Watson seems to have drunk deeply of the writing of James Howard Kunstler, the fiery retro-urbanist who wrote The Geography of Nowhere and whose TED talks Watson generously excerpts. Kunstler was an early influence on New Urbanism, and Watson touts many of the principles of that movement, extolling the virtues of neo-traditional architecture and of Poundbury, Prince Charles’ classicizing model town in southwest England. Watson also complains (correctly!) about restrictive zoning and makes a plug for mixed-use development, not seeming to realize that that is eminently compatible with large, contemporary-style buildings, and harder to find (and fund) in areas of low-rise houses, where he insists everyone wants to live.

The NRA’s ad, on the other hand, uses a somewhat different visual tactic. The spot is narrated by NRA spokesperson and talk-show pundit Dana Loesch, who lays out a series of charges against an unnamed “they”:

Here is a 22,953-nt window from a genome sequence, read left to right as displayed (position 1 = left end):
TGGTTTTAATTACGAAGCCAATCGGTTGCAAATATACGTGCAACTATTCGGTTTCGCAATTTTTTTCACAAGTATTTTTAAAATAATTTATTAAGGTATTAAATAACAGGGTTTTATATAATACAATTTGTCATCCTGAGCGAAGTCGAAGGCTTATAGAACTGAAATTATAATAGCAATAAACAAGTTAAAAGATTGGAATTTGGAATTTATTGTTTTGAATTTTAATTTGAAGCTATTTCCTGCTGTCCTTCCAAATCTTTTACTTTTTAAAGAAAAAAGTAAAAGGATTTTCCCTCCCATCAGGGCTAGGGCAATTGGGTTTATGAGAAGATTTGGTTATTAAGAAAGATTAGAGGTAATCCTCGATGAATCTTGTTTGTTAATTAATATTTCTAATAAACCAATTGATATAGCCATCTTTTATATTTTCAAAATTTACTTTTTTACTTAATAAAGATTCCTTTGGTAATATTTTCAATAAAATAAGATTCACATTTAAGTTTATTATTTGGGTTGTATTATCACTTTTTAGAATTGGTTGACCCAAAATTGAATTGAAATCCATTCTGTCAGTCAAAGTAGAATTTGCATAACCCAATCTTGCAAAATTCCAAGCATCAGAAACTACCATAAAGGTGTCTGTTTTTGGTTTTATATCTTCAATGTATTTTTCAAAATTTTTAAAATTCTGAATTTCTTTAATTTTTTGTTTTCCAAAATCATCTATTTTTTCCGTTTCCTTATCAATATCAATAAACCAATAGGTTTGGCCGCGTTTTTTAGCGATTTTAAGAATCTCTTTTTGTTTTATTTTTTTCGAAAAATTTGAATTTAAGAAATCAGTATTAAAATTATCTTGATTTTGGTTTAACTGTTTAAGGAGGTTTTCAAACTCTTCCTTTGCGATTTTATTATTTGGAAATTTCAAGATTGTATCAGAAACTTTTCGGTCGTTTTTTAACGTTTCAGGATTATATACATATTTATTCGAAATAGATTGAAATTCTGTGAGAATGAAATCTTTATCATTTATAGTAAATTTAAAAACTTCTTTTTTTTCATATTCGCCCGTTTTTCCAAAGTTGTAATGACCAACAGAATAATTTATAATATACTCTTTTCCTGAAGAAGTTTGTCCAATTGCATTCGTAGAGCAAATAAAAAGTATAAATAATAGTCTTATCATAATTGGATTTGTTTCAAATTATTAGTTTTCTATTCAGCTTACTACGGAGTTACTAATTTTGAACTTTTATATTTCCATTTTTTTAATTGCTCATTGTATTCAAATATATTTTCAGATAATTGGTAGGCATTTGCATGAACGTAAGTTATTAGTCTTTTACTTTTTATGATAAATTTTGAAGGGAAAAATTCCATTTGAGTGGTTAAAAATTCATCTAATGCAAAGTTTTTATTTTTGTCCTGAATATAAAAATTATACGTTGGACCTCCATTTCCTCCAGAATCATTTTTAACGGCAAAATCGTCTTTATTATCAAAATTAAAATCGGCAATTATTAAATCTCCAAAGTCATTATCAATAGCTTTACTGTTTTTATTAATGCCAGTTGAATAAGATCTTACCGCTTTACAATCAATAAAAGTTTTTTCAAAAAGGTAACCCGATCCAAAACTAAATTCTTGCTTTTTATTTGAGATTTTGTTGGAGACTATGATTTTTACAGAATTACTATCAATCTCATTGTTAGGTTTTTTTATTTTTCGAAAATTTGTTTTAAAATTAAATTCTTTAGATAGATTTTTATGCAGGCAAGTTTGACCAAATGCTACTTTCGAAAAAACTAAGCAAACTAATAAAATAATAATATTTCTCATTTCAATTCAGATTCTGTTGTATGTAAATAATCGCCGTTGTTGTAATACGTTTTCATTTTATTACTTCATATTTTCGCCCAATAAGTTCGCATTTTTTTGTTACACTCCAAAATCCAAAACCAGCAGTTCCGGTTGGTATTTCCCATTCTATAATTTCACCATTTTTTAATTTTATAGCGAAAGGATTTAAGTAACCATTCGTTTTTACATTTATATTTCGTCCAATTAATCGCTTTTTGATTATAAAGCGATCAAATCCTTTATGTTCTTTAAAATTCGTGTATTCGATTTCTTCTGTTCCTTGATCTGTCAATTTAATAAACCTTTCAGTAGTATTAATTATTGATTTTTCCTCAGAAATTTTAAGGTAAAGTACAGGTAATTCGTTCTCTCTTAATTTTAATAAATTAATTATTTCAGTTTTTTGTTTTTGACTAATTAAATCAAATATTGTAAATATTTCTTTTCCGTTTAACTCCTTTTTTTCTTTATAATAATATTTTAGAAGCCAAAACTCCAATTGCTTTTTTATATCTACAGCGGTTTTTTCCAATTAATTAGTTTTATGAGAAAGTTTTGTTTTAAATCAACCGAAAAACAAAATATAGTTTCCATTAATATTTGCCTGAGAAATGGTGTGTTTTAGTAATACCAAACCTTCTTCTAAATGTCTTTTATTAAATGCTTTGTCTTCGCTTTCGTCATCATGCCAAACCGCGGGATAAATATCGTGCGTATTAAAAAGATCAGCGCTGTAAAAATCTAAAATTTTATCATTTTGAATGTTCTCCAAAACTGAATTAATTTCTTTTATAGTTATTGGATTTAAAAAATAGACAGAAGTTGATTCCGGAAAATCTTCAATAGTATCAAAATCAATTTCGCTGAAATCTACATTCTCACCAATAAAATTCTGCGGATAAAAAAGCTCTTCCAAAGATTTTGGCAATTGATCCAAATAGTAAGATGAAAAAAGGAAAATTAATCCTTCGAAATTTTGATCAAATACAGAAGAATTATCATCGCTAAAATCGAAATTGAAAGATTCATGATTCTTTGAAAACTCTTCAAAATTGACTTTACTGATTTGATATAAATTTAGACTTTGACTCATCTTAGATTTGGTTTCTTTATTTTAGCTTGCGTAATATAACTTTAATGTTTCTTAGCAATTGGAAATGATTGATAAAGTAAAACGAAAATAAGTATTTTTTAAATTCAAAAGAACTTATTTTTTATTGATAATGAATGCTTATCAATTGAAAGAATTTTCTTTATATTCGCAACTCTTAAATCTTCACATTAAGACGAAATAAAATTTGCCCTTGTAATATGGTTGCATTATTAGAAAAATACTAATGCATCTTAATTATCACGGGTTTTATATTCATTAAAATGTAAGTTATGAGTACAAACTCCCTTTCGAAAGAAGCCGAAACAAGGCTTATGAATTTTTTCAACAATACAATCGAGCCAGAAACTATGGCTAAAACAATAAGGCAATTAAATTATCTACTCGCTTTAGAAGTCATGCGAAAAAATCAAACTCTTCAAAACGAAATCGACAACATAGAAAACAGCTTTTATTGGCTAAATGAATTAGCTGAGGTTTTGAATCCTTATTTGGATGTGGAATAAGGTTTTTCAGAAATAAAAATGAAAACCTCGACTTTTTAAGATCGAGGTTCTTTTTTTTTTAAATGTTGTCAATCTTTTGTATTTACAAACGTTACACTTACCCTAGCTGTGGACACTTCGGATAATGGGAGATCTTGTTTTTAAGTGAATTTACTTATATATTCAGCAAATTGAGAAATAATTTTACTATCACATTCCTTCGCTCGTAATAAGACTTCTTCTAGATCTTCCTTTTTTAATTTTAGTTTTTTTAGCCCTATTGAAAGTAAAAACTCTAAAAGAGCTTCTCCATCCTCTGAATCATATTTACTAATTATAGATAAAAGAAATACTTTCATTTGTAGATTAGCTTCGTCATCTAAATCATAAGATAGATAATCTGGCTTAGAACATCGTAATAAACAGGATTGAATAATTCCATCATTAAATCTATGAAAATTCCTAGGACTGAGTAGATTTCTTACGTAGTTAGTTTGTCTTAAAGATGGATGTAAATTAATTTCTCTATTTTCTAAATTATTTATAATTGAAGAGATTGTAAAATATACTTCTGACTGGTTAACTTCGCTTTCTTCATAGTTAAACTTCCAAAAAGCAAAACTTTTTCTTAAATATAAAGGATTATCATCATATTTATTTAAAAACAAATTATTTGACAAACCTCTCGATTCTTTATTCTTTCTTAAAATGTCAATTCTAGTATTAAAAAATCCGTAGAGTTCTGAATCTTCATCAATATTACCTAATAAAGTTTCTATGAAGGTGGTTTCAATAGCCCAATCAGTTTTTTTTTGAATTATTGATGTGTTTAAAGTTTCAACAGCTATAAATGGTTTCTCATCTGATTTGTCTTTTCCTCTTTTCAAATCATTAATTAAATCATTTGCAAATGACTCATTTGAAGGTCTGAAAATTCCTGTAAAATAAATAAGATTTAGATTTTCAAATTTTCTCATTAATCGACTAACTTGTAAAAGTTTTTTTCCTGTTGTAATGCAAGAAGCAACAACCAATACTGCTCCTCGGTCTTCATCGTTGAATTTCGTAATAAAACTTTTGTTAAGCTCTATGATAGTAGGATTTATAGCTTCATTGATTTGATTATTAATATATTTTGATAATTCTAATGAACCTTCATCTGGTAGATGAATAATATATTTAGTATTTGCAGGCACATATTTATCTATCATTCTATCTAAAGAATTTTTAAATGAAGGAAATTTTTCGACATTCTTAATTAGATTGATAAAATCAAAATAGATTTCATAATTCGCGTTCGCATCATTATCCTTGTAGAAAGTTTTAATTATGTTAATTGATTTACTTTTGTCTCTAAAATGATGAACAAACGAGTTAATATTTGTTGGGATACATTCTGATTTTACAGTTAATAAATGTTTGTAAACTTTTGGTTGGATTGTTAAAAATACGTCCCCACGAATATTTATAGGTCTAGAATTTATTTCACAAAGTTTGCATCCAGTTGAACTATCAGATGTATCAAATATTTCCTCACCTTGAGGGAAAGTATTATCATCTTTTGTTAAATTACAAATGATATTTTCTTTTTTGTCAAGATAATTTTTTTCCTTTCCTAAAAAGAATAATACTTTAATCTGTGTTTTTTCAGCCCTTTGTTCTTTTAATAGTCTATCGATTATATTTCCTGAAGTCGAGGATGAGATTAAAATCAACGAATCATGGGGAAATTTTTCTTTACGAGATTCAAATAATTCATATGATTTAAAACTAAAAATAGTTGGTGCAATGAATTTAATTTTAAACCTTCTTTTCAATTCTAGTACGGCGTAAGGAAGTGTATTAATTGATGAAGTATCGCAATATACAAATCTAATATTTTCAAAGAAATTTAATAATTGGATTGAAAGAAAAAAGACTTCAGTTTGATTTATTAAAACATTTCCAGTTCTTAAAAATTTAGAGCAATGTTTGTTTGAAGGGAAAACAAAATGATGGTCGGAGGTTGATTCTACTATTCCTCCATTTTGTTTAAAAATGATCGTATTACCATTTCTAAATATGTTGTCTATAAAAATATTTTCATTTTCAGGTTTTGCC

They use their media to assassinate real news. They use their schools to teach children that their president is another Hitler. They use their movie stars and singers and comedy shows and award shows to repeat their narrative over and over again.

Over this, we see quick images of Walt Disney Concert Hall in Los Angeles (by Frank Gehry), the New York Times building (by Piano), and the large-scale sculpture “Cloud Gate,” better known as The Bean, in Chicago’s Millennium Park (by artist Anish Kapoor).

Stills from the NRA ad show, top, the Walt Disney Concert Hall and, above, “Cloud Gate.”

We are never told who “they” are, but the shots make it clear: “They” are people in liberal L.A. and Chicago who swan about in fancy parks and buildings.

Perhaps the NRA’s depiction of Disney Hall and Cloud Gate was just an handy b-roll choice, and perhaps Watson’s animus against modern design is a personal quirk. But it seems more likely that elements of the far right are deliberately making architecture a front in the Trump-era culture wars. Why?